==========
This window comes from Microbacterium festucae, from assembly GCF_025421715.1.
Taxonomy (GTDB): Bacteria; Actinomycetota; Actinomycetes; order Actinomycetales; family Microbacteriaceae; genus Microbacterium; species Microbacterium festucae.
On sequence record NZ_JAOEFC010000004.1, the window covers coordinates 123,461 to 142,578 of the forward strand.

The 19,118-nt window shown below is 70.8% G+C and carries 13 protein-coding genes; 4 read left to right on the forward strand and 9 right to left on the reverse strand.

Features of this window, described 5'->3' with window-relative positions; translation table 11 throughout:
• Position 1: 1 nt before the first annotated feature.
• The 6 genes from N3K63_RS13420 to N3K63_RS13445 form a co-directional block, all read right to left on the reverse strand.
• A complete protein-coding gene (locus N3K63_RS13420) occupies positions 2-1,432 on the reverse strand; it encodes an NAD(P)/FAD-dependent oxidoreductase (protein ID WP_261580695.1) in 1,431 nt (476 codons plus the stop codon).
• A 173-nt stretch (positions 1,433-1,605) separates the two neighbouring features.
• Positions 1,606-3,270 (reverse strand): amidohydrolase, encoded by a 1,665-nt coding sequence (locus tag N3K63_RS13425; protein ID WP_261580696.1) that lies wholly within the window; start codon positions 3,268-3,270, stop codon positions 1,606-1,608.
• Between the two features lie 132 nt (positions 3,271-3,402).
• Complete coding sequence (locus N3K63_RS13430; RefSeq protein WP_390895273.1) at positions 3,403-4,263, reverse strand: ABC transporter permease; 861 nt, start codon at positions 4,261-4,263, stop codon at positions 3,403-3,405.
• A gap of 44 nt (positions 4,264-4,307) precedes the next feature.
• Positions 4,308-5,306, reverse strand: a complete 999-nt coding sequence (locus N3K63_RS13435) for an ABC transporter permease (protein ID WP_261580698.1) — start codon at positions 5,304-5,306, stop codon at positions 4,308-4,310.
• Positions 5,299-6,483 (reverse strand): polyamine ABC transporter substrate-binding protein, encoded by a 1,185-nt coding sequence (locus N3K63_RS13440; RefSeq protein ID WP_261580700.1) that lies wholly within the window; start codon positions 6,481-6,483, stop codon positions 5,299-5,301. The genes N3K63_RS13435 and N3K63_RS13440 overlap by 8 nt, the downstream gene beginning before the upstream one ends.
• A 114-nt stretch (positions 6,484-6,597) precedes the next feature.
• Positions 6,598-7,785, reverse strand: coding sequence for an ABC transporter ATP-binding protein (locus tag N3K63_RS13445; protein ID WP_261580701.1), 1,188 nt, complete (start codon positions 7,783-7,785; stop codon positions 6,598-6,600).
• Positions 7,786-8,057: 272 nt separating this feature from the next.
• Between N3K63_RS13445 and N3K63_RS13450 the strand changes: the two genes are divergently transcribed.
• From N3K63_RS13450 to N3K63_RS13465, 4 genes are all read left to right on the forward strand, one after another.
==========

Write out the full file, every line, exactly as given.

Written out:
This window comes from Microbacterium festucae, from assembly GCF_025421715.1.
Taxonomy (GTDB): Bacteria; Actinomycetota; Actinomycetes; order Actinomycetales; family Microbacteriaceae; genus Microbacterium; species Microbacterium festucae.
On sequence record NZ_JAOEFC010000004.1, the window covers coordinates 123,461 to 142,578 of the forward strand.

The 19,118-nt window shown below is 70.8% G+C and carries 13 protein-coding genes; 4 read left to right on the forward strand and 9 right to left on the reverse strand.

Features of this window, described 5'->3' with window-relative positions; translation table 11 throughout:
• Position 1: 1 nt before the first annotated feature.
• The 6 genes from N3K63_RS13420 to N3K63_RS13445 form a co-directional block, all read right to left on the reverse strand.
• A complete protein-coding gene (locus N3K63_RS13420) occupies positions 2-1,432 on the reverse strand; it encodes an NAD(P)/FAD-dependent oxidoreductase (protein ID WP_261580695.1) in 1,431 nt (476 codons plus the stop codon).
• A 173-nt stretch (positions 1,433-1,605) separates the two neighbouring features.
• Positions 1,606-3,270 (reverse strand): amidohydrolase, encoded by a 1,665-nt coding sequence (locus tag N3K63_RS13425; protein ID WP_261580696.1) that lies wholly within the window; start codon positions 3,268-3,270, stop codon positions 1,606-1,608.
• Between the two features lie 132 nt (positions 3,271-3,402).
• Complete coding sequence (locus N3K63_RS13430; RefSeq protein WP_390895273.1) at positions 3,403-4,263, reverse strand: ABC transporter permease; 861 nt, start codon at positions 4,261-4,263, stop codon at positions 3,403-3,405.
• A gap of 44 nt (positions 4,264-4,307) precedes the next feature.
• Positions 4,308-5,306, reverse strand: a complete 999-nt coding sequence (locus N3K63_RS13435) for an ABC transporter permease (protein ID WP_261580698.1) — start codon at positions 5,304-5,306, stop codon at positions 4,308-4,310.
• Positions 5,299-6,483 (reverse strand): polyamine ABC transporter substrate-binding protein, encoded by a 1,185-nt coding sequence (locus N3K63_RS13440; RefSeq protein ID WP_261580700.1) that lies wholly within the window; start codon positions 6,481-6,483, stop codon positions 5,299-5,301. The genes N3K63_RS13435 and N3K63_RS13440 overlap by 8 nt, the downstream gene beginning before the upstream one ends.
• A 114-nt stretch (positions 6,484-6,597) precedes the next feature.
• Positions 6,598-7,785, reverse strand: coding sequence for an ABC transporter ATP-binding protein (locus tag N3K63_RS13445; protein ID WP_261580701.1), 1,188 nt, complete (start codon positions 7,783-7,785; stop codon positions 6,598-6,600).
• Positions 7,786-8,057: 272 nt separating this feature from the next.
• Between N3K63_RS13445 and N3K63_RS13450 the strand changes: the two genes are divergently transcribed.
• From N3K63_RS13450 to N3K63_RS13465, 4 genes are all read left to right on the forward strand, one after another.